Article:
CaraCo Development: Sittin’ on the Dock
Life in Gananoque is very much like the Otis Redding song, which is exactly the vibe CaraCo Development wants to cash in on with their new riverside condo project.
If the chattering classes aren’t chattering about politics or taxes, they’re probably gossiping about real estate. While Toronto and Vancouver dominate the airwaves, house hunters are increasingly paying attention to the suburbs, the exurbs and locations farther afield.
Three hours east of Toronto in Kingston, for instance, higher home prices are being blamed on a seller’s market. “Sales in the region are actually decreasing because there isn’t enough product on the market,” said Bob Armer, area manager, Royal LePage ProAlliance Realty in an interview with The Kingston Whig-Standard. “Low inventory is an issue in the surrounding areas as well and it is putting considerable upward pressure on prices.”
“We’ve had very low inventory in the Kingston area. Prices have gone up 10 to12 per cent in past 12 months,” said Mariah Hamilton, head of project sales for Kingston-based CaraCo Development Corporation, in an interview in June at the firm’s sales centre for their Stone & South on the River condominium under construction in Gananoque.
The project is named for the street intersection it borders in the sleepy town, population 5,500, 20 minutes east of Kingston, known as the “Gateway to the Thousand Islands” for its dramatic vistas of the St. Lawrence River.
When a derelict marina became available, along with some old apartment buildings nearby that had fallen into disrepair, CaraCo purchased both pieces of land and assembled them for the new development. The Town, which owns the waterbed under the marina docks, insisted that CaraCo remove the old buildings expeditiously because they were an eyesore. The L-shaped piece of land sits between the historic Thousand Islands Playhouse theatre and the harbour where popular Thousand Island cruises embark.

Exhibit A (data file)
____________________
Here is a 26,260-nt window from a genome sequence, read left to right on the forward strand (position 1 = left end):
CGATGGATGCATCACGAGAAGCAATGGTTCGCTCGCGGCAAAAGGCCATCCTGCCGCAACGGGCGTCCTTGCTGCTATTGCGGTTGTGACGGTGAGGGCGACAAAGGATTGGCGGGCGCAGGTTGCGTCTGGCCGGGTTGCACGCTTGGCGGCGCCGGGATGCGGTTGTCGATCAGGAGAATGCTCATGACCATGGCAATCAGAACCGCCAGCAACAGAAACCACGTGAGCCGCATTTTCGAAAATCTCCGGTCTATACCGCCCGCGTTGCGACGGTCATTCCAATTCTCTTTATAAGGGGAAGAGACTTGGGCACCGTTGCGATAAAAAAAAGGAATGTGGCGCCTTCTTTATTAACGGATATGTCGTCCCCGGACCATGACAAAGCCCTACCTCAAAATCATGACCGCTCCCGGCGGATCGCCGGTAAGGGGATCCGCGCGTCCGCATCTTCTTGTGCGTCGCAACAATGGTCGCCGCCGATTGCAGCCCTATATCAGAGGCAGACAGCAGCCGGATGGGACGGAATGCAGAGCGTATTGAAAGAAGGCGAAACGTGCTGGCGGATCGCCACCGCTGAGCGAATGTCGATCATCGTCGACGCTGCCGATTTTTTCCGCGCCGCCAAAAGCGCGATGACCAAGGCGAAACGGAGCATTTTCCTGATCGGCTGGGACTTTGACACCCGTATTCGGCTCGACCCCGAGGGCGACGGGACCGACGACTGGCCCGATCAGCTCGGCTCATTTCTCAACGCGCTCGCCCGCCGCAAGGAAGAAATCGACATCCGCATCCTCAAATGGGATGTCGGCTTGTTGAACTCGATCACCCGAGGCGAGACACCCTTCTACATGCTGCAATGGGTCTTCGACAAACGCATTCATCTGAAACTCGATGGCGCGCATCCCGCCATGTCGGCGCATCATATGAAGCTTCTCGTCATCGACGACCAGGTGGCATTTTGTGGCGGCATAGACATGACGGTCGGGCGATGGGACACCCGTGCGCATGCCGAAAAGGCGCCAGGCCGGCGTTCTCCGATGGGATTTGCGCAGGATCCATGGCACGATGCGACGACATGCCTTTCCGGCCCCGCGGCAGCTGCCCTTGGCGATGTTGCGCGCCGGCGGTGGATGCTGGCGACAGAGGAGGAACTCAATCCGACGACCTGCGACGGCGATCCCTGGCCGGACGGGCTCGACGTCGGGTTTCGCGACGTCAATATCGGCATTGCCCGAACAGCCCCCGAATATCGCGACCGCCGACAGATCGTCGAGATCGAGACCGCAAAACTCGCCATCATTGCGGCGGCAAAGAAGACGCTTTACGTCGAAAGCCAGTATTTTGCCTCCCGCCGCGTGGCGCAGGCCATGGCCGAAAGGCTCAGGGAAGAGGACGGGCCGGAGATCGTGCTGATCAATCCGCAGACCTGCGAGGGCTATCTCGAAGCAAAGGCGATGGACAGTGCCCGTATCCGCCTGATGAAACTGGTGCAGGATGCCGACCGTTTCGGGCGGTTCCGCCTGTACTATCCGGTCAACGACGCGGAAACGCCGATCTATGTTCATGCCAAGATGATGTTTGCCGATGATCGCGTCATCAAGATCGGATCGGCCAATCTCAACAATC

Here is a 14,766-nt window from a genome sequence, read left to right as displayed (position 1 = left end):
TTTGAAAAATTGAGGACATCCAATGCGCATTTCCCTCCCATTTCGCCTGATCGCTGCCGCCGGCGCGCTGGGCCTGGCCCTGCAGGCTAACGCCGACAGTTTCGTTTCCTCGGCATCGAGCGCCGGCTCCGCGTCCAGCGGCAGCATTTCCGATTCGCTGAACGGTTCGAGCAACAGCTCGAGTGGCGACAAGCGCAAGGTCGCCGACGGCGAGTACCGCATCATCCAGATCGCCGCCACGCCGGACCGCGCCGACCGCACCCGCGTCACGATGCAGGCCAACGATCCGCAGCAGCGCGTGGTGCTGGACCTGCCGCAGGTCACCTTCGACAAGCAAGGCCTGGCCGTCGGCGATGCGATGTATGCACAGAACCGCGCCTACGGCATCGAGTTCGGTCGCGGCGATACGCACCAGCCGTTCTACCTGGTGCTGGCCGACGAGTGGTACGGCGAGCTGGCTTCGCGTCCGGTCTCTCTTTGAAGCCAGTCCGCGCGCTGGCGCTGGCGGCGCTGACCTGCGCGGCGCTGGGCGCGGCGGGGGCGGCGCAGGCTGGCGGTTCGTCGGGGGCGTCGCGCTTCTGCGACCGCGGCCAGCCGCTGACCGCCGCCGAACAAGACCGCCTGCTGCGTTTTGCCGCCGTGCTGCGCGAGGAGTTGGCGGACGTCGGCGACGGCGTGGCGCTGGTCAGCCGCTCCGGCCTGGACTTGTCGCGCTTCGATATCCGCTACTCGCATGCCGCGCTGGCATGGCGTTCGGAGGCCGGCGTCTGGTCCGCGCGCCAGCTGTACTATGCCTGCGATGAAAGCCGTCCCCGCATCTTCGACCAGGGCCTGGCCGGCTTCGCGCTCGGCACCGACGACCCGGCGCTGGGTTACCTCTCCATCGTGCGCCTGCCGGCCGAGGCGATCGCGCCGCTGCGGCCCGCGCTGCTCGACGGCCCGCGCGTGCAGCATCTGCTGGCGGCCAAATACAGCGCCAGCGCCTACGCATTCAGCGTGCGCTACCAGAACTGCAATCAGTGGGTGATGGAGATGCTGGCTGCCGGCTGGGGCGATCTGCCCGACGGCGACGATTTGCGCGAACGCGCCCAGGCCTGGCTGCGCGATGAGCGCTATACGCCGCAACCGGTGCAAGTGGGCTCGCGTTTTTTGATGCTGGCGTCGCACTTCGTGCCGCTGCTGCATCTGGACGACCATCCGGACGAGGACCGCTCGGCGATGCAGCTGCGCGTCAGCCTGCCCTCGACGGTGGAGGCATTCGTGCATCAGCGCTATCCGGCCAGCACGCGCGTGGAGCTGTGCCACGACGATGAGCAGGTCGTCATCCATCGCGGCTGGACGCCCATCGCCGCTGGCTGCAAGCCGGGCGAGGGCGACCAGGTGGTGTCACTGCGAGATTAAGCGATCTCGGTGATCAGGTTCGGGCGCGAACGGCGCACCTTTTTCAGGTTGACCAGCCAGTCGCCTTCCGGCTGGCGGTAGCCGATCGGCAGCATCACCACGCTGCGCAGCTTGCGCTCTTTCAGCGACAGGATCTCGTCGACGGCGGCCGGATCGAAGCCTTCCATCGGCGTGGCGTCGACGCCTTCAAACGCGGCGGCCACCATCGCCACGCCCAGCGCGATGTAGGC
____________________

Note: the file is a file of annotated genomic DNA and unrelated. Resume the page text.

In response to opposition from the residential neighbourhood, the proposed monolithic 125-unit single structure was slimmed down to 70 units in two separate six-storey structures, which provides a view corridor. Furthermore, the project will add a public amenity in the form of a waterfront walkway that links the town’s walking trails, “which they’ve never had before,” Hamilton said.
Thanks to the redesign, “Every single suite faces the water. Everybody gets this stunning south-facing view.” They will enjoy it with floor-to-ceiling and oversized windows filling each suite with natural light while capitalizing on the views.
The design by Burlington, Ont.-based Chamberlain Architect Services, with its tall penthouse gables, is contemporary with a respectful twist of the vernacular.
Speaking of twists, three aspects distinguish Stone & South from the competition. First, residents can purchase their own private boat slips (for boats 30 to 45 feet) and dock right in front of the buildings. “There are [plenty of] marinas, but it’s very hard to own a boat slip,” Hamilton said.
The second characteristic is the unprecedented degree of customization and upgrades on offer. “The Toronto market is more advanced. Because customization and upgrades there became very popular, builders started encouraging a lot of changes and customization,” said CaraCo CEO Gennaro DiSanto. “When you look at the market here—and I use ‘here’ in conjunction with Kingston—customizing and upgrading homes is a new concept.”
To that end, “we have the most modern and innovative décor centre in Kingston,” the head of the 50-year-old company added. “That’s a big investment on our part. To justify that investment, we looked at the future and said, ‘This will be a profit centre for us.’”
Among the most popular upgrades are “granite countertop instead of Formica, and Caesarstone is absolutely ‘the’ thing,” said Maria Mancuso, CaraCo’s interior design consultant.
The third difference is presale. “Trying to build presale in Gananoque is quite an undertaking,” Hamilton said. “Outside Toronto, people don’t really understand presale. It’s new; I’ve had people ask, ‘Where’s the building?’”
Evidently, CaraCo has won the skeptics over. Phase One is 90 percent sold (37 of 41 units); Phase Two is 35 percent sold (10 of 29 units). Units are priced from $494,000 to $924,000. They range in size from 802 to 1,547 square feet, with floorplans named after islands found in the famous archipelago, like Beaurivage, Tremont and Wolfe. First occupancy for Phase One is spring 2020; for Phase Two, spring 2021.